Hypertension and Its Causes
Blood pressure is the force your heart utilizes as it pumps blood through the body or the force of blood as it moves through your blood vessels.
Ideally, your blood pressure changes as you go through the different activities of your day.
However, high blood pressure (otherwise called hypertension) is a medical condition where the force of blood against your arteries is consistently higher than normal.
According to the CDC, normal blood pressure is less than 120/80 mmHg (or 120 over 80 millimeters of mercury).
The first figure (120 mmHg) is called systolic blood pressure. Your systolic reading is the pressure in your arteries as your heart beats and pumps blood around your body.
The second number (80 mmHg) is diastolic blood pressure. It refers to your arteries’ pressure while your heart rests and fills up with blood between beats.
As such, 120 systolic and 80 diastolic reads as 120/80 mmHg. Hypertension is a blood pressure reading above this normal range.
The American College of Cardiology divides blood pressure into four levels:
- Normal Blood Pressure: Lower than 120/80 mmHg.
- Elevated Blood Pressure: A systolic reading of 120-129 mmHg and a diastolic reading lower than 80 mmHg.
- Stage 1 Hypertension: A systolic reading of 130-139 mmHg and a diastolic pressure of 80-89 mmHg.
- Stage 2 Hypertension: at least 140 mmHg systolic pressure and at least 90 mmHg diastolic pressure.
- Hypertensive Crisis: Systolic blood pressure above 180 mmHg and diastolic blood pressure above 120 mmHg.
What Are the Causes of Hypertension?
It’s often challenging to pinpoint a specific cause of hypertension. Patients who suffer from the condition typically develop it due to specific lifestyle choices or underlying health conditions.
Doctors refer to hypertension not caused by already-existing health conditions as essential or primary hypertension.
On the other hand, hypertension caused by underlying health problems is secondary hypertension.
Primary high blood pressure often results from the following factors:
- Excessive salt intake
- Limited vegetable/fruit intake
- Lack of physical exercise
- Excessive alcohol intake
- Insulin resistance
- Lack of sleep or disturbed sleep
Age-related factors can also lead to primary high blood pressure. For instance, individuals above 65 are often prone to hypertension.
Other non-health-related causative factors include ethnicity (African Americans typically have high risks of hypertension) and sex (men also suffer from high blood pressure more than women).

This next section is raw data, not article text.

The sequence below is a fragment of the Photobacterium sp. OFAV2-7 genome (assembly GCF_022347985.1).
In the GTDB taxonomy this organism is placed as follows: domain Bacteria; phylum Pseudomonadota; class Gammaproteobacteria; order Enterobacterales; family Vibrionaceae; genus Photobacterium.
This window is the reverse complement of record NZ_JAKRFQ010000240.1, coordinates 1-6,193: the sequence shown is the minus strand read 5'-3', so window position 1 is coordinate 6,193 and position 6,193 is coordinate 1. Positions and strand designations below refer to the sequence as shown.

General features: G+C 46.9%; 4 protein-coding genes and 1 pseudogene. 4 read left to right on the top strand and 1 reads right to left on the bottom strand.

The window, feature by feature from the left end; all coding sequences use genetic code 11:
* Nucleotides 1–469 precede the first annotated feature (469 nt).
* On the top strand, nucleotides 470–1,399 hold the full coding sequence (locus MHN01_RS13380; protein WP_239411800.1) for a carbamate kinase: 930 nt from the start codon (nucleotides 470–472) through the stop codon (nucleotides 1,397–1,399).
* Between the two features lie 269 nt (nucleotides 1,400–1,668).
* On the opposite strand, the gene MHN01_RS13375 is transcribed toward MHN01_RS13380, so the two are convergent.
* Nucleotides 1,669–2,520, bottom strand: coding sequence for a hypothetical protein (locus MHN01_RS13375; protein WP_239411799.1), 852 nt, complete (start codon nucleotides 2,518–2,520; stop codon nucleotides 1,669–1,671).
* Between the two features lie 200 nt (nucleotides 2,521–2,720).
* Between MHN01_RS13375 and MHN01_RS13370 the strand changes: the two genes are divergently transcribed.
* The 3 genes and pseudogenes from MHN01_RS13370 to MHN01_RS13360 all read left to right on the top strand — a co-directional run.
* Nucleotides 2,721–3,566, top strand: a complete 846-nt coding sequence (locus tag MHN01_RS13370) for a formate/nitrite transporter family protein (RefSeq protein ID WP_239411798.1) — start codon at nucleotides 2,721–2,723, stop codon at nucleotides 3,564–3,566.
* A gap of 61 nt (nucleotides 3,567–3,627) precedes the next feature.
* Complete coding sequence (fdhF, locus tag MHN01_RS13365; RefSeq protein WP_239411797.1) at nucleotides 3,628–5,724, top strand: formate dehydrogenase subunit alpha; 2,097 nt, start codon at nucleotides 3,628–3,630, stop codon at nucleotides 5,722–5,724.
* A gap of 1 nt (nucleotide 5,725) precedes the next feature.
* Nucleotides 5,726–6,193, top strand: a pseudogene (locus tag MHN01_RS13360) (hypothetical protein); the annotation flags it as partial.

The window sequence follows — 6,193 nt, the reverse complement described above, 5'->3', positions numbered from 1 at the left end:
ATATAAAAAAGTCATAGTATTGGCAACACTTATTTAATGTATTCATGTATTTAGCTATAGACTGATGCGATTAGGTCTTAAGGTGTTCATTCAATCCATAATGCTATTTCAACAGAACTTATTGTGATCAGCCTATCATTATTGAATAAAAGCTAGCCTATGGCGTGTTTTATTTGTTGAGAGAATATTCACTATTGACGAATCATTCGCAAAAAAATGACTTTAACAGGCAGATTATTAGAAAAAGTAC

In contrast, secondary hypertension occurs as a result of the following health conditions:
- Pheochromocytoma (a cancer of the adrenal gland)
- Kidney disease
- Kidney infections
- Cushing’s syndrome
- Hyperthyroidism (an overactive thyroid gland)
- Obstructive sleep apnea
- Hypothyroidism (an underactive thyroid gland)
Pregnant women can also be at risk of secondary high blood pressure.
Aside from these medical conditions, specific medications can lead to hypertension, such as:
- The combined oral contraceptive pill
- Herbal remedies containing licorice
- Amphetamines and cocaine
- Ibuprofen, naproxen, and some other non-steroidal anti-inflammatory drugs (NSAIDs)
- Venlafaxine and some selective serotonin-noradrenaline reuptake inhibitors
High blood pressure caused by medication typically returns to normal once the victim stops using the drug.
Symptoms of High Blood Pressure
Most individuals suffering from high blood pressure don’t experience symptoms.
With little or no symptoms to help detect the disease, victims eventually suffer organ damage as the condition lingers without treatment.
As such, we’d strongly recommend checking your blood pressure regularly to know if you’re at risk of hypertension.
That said, in instances where high blood pressure displays symptoms, victims may experience:
- Sleeping difficulties
- Shortness of breath
In many instances, these symptoms only appear when the condition has become severe.
Patients suffering from the hypertensive crisis may also experience nosebleeds and headaches.
Complications From High Blood Pressure
High blood pressure can lead to severe health-related complications over time.
The extreme pressure on your blood vessels can result in organ and blood vessel damage.
Other complications hypertensive patients may experience include:
- Heart attack
- Heart failure
- Kidney disease
- Cognitive difficulties
- Metabolic syndrome
- Vision loss
What to Do If You Have High Blood Pressure
You should consult your doctor immediately if you suspect you have high blood pressure or have received a diagnosis of hypertension.
Your doctor will recommend medications or lifestyle changes you need to make to treat or manage the situation.
If your high blood pressure is lifestyle-related, you may need to:
- Start getting regular exercise
- Quit alcohol intake and smoking
- Manage stress and anxiety
- Maintain a healthy diet
Contact your healthcare provider today for a checkup and consultations if you have any fears regarding your blood pressure.